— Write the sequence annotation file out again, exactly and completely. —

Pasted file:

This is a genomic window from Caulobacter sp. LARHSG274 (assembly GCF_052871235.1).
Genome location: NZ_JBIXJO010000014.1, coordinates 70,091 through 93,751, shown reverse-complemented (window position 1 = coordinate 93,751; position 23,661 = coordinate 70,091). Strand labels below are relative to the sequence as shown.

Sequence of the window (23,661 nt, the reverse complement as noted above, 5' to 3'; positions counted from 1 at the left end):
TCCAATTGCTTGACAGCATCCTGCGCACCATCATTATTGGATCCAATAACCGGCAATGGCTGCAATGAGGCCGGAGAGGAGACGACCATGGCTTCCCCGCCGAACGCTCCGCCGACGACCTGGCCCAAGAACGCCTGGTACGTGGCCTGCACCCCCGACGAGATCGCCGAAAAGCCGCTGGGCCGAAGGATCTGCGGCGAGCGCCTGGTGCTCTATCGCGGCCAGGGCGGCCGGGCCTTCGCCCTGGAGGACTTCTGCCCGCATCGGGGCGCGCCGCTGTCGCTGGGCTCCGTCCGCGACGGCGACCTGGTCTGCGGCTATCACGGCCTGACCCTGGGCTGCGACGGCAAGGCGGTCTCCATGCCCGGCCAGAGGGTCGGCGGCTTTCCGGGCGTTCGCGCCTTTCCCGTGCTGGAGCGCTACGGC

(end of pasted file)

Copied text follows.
This is a genomic window from Caulobacter sp. LARHSG274 (assembly GCF_052871235.1).
Genome location: NZ_JBIXJO010000014.1, coordinates 70,091 through 93,751, shown reverse-complemented (window position 1 = coordinate 93,751; position 23,661 = coordinate 70,091). Strand labels below are relative to the sequence as shown.

Sequence of the window (23,661 nt, the reverse complement as noted above, 5' to 3'; positions counted from 1 at the left end):
TCCAATTGCTTGACAGCATCCTGCGCACCATCATTATTGGATCCAATAACCGGCAATGGCTGCAATGAGGCCGGAGAGGAGACGACCATGGCTTCCCCGCCGAACGCTCCGCCGACGACCTGGCCCAAGAACGCCTGGTACGTGGCCTGCACCCCCGACGAGATCGCCGAAAAGCCGCTGGGCCGAAGGATCTGCGGCGAGCGCCTGGTGCTCTATCGCGGCCAGGGCGGCCGGGCCTTCGCCCTGGAGGACTTCTGCCCGCATCGGGGCGCGCCGCTGTCGCTGGGCTCCGTCCGCGACGGCGACCTGGTCTGCGGCTATCACGGCCTGACCCTGGGCTGCGACGGCAAGGCGGTCTCCATGCCCGGCCAGAGGGTCGGCGGCTTTCCGGGCGTTCGCGCCTTTCCCGTGCTGGAGCGCTACGGC